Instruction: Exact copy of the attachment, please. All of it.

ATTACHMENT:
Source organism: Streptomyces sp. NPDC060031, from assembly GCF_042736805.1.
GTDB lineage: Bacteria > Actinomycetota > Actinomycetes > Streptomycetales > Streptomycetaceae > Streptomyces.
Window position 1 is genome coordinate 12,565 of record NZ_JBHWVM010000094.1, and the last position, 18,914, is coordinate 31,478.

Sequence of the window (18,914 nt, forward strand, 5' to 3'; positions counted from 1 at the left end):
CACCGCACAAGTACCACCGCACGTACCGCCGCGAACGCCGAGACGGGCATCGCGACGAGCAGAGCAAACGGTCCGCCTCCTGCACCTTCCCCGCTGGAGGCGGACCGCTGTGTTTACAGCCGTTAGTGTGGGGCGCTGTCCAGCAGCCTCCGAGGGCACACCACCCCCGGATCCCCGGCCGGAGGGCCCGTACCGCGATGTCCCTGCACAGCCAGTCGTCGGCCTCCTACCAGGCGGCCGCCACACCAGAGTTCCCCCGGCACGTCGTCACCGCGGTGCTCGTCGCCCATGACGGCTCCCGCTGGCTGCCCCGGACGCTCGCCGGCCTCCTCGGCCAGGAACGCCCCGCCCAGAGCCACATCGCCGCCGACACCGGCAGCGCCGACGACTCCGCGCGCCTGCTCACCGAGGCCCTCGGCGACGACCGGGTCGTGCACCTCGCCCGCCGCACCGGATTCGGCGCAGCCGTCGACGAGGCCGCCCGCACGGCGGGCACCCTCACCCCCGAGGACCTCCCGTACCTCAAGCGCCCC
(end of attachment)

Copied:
Source organism: Streptomyces sp. NPDC060031, from assembly GCF_042736805.1.
GTDB lineage: Bacteria > Actinomycetota > Actinomycetes > Streptomycetales > Streptomycetaceae > Streptomyces.
Window position 1 is genome coordinate 12,565 of record NZ_JBHWVM010000094.1, and the last position, 18,914, is coordinate 31,478.

Sequence of the window (18,914 nt, forward strand, 5' to 3'; positions counted from 1 at the left end):
CACCGCACAAGTACCACCGCACGTACCGCCGCGAACGCCGAGACGGGCATCGCGACGAGCAGAGCAAACGGTCCGCCTCCTGCACCTTCCCCGCTGGAGGCGGACCGCTGTGTTTACAGCCGTTAGTGTGGGGCGCTGTCCAGCAGCCTCCGAGGGCACACCACCCCCGGATCCCCGGCCGGAGGGCCCGTACCGCGATGTCCCTGCACAGCCAGTCGTCGGCCTCCTACCAGGCGGCCGCCACACCAGAGTTCCCCCGGCACGTCGTCACCGCGGTGCTCGTCGCCCATGACGGCTCCCGCTGGCTGCCCCGGACGCTCGCCGGCCTCCTCGGCCAGGAACGCCCCGCCCAGAGCCACATCGCCGCCGACACCGGCAGCGCCGACGACTCCGCGCGCCTGCTCACCGAGGCCCTCGGCGACGACCGGGTCGTGCACCTCGCCCGCCGCACCGGATTCGGCGCAGCCGTCGACGAGGCCGCCCGCACGGCGGGCACCCTCACCCCCGAGGACCTCCCGTACCTCAAGCGCCCC